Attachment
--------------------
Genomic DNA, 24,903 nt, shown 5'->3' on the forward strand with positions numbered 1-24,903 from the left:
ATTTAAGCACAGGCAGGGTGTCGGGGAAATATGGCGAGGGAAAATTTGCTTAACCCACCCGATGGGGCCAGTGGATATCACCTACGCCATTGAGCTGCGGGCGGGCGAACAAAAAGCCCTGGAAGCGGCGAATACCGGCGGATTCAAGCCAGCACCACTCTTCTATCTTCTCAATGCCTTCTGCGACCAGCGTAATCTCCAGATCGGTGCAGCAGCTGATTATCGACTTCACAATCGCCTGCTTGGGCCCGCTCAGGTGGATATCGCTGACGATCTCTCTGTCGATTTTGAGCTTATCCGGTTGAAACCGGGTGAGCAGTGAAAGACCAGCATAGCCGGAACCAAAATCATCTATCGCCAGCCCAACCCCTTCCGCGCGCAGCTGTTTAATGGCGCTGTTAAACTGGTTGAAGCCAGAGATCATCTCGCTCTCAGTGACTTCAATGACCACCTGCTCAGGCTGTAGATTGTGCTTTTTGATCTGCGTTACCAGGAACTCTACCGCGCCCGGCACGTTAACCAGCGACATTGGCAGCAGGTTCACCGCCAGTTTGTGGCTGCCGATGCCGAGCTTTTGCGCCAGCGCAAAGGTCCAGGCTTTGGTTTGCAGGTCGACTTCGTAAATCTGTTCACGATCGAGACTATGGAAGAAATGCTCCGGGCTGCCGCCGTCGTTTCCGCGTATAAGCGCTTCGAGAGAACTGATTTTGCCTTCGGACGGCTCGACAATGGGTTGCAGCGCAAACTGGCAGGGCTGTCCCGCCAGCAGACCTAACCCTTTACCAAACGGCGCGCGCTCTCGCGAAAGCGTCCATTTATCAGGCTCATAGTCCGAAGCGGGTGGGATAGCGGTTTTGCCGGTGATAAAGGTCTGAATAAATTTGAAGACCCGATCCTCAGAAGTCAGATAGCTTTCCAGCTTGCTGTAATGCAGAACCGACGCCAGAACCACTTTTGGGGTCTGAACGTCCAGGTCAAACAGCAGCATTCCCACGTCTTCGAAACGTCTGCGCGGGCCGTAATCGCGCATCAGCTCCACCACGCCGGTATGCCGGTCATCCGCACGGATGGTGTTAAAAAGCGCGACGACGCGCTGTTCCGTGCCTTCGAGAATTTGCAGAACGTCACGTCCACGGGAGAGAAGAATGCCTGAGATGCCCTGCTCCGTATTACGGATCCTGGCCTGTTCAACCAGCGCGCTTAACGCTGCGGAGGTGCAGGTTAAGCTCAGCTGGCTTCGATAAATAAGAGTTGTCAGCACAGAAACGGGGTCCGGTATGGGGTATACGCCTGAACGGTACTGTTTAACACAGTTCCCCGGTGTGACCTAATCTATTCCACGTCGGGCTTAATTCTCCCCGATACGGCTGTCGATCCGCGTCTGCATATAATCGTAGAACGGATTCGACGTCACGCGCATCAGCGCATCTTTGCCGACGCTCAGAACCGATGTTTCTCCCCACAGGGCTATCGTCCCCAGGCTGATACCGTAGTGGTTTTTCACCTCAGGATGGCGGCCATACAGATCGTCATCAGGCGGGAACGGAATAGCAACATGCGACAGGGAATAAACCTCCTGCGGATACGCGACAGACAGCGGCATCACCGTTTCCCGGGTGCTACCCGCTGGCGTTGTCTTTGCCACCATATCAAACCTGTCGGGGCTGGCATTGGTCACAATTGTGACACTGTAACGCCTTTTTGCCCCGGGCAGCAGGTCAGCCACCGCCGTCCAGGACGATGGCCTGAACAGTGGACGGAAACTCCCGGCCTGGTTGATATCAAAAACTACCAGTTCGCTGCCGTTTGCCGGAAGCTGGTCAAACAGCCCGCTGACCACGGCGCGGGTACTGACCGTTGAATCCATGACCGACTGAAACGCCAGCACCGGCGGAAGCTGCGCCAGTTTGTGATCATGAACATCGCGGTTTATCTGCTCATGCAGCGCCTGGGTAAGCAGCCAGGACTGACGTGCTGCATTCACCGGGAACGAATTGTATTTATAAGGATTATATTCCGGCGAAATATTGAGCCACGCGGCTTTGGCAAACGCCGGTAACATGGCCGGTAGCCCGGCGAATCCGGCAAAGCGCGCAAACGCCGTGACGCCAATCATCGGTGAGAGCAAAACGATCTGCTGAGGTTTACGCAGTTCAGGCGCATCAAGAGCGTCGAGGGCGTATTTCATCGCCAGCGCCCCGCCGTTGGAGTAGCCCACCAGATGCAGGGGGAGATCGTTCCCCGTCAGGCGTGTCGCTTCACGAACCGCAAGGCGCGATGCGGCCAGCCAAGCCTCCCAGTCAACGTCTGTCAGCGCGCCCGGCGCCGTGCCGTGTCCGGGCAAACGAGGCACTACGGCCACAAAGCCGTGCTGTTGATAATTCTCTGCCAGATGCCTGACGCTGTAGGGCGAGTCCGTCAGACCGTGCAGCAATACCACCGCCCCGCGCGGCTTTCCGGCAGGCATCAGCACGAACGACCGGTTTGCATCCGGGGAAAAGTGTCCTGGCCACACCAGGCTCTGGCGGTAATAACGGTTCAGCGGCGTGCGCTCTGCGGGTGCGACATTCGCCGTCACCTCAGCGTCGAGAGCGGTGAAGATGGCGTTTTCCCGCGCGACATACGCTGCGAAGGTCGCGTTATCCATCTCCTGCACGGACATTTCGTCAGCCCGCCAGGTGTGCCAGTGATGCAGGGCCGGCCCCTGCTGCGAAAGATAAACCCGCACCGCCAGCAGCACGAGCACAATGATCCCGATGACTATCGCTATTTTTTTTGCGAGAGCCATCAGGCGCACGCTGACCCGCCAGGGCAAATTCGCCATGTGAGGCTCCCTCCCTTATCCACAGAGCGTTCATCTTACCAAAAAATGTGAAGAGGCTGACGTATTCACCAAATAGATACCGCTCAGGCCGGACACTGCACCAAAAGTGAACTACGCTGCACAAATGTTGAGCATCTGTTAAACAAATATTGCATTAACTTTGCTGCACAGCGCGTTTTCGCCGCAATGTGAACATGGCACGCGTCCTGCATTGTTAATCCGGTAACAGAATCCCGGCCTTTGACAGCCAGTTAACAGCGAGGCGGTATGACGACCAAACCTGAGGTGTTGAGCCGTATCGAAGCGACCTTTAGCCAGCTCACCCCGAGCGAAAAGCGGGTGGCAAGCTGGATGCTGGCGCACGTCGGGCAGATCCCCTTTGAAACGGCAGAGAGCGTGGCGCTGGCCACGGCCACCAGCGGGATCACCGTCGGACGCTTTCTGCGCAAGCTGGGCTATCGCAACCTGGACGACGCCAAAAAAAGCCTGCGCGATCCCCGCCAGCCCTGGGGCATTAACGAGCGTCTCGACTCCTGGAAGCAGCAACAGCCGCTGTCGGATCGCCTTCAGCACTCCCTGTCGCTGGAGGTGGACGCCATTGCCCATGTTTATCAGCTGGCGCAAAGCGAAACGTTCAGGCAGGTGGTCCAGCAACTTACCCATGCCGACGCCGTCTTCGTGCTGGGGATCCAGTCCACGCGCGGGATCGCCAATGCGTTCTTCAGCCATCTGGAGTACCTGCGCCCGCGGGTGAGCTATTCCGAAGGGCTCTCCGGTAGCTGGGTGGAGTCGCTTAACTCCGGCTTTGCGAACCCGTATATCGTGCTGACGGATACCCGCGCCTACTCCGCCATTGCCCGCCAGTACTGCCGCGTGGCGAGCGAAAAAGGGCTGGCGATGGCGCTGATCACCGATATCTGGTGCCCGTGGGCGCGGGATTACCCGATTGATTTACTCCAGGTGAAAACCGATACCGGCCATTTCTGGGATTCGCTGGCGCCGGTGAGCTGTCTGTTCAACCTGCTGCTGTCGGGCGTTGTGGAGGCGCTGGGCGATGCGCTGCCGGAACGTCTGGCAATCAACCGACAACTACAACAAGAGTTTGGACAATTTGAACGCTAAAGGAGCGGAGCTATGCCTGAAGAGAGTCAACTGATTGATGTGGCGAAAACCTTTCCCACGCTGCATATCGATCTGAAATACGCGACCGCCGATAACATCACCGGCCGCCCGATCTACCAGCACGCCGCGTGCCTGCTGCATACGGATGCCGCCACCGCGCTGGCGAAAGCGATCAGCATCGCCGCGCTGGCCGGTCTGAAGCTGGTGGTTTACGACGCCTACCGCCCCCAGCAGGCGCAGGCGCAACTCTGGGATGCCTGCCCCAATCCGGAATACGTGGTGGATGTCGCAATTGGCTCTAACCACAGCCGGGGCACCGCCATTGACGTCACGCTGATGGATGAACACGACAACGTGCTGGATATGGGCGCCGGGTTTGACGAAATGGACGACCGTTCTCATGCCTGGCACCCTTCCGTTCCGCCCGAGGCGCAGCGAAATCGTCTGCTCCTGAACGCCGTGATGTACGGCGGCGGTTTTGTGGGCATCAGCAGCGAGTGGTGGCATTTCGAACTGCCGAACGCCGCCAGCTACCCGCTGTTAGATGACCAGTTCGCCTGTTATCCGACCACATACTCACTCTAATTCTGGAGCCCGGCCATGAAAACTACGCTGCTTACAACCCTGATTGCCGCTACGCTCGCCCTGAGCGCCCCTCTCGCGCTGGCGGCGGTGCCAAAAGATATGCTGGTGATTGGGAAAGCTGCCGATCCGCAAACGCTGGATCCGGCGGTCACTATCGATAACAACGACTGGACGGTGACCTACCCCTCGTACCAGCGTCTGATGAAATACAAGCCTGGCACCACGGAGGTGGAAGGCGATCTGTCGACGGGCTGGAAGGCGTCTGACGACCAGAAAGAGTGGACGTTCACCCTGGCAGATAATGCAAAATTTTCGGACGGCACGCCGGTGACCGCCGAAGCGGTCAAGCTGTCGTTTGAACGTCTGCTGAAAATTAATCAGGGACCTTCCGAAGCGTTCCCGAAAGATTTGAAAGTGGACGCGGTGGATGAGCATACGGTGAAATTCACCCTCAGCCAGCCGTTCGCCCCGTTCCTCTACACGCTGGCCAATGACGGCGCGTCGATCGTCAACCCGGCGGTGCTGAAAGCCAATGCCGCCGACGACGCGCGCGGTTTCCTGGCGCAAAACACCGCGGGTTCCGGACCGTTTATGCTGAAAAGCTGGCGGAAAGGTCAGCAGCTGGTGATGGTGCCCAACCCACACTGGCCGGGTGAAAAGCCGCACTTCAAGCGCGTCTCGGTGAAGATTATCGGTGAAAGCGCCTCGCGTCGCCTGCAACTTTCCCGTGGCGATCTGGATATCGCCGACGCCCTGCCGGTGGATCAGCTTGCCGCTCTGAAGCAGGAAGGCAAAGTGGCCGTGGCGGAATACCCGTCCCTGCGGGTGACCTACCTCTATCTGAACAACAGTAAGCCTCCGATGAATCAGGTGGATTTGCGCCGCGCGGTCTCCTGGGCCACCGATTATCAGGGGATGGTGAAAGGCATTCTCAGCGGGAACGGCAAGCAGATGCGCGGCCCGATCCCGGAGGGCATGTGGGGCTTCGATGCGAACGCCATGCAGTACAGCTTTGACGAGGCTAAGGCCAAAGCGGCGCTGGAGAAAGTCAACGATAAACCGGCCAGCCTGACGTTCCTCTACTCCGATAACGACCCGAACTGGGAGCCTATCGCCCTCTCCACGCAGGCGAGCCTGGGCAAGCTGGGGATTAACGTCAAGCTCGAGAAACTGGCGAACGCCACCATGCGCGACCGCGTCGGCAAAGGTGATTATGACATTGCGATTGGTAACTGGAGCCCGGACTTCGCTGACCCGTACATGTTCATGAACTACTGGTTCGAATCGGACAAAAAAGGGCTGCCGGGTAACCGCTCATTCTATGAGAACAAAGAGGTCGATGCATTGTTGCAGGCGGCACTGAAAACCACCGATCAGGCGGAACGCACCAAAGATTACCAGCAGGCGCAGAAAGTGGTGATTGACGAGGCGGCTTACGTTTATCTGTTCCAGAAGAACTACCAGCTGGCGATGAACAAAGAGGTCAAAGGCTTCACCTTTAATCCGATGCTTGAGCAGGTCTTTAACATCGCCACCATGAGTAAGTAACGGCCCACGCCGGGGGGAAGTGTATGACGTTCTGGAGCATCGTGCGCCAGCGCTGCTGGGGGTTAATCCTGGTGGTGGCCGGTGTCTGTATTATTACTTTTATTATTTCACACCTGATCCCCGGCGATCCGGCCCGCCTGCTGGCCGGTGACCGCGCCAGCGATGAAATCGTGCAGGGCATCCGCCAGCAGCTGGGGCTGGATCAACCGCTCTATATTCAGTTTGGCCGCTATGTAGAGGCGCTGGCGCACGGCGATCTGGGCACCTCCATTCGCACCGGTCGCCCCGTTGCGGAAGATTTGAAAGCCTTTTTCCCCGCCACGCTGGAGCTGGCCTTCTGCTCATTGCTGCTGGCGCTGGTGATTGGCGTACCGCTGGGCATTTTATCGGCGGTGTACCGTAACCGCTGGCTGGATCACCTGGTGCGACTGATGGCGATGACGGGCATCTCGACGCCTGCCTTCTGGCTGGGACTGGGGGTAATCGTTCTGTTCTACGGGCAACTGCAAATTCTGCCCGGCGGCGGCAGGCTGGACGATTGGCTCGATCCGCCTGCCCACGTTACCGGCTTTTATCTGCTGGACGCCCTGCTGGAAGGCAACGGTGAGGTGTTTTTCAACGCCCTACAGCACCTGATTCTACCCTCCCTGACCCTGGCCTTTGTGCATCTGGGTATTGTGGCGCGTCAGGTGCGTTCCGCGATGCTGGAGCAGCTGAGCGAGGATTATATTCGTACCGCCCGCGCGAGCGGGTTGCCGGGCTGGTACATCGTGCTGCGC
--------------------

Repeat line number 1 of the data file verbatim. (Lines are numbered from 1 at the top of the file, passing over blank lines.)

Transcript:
Genomic DNA, 24,903 nt, shown 5'->3' on the forward strand with positions numbered 1-24,903 from the left: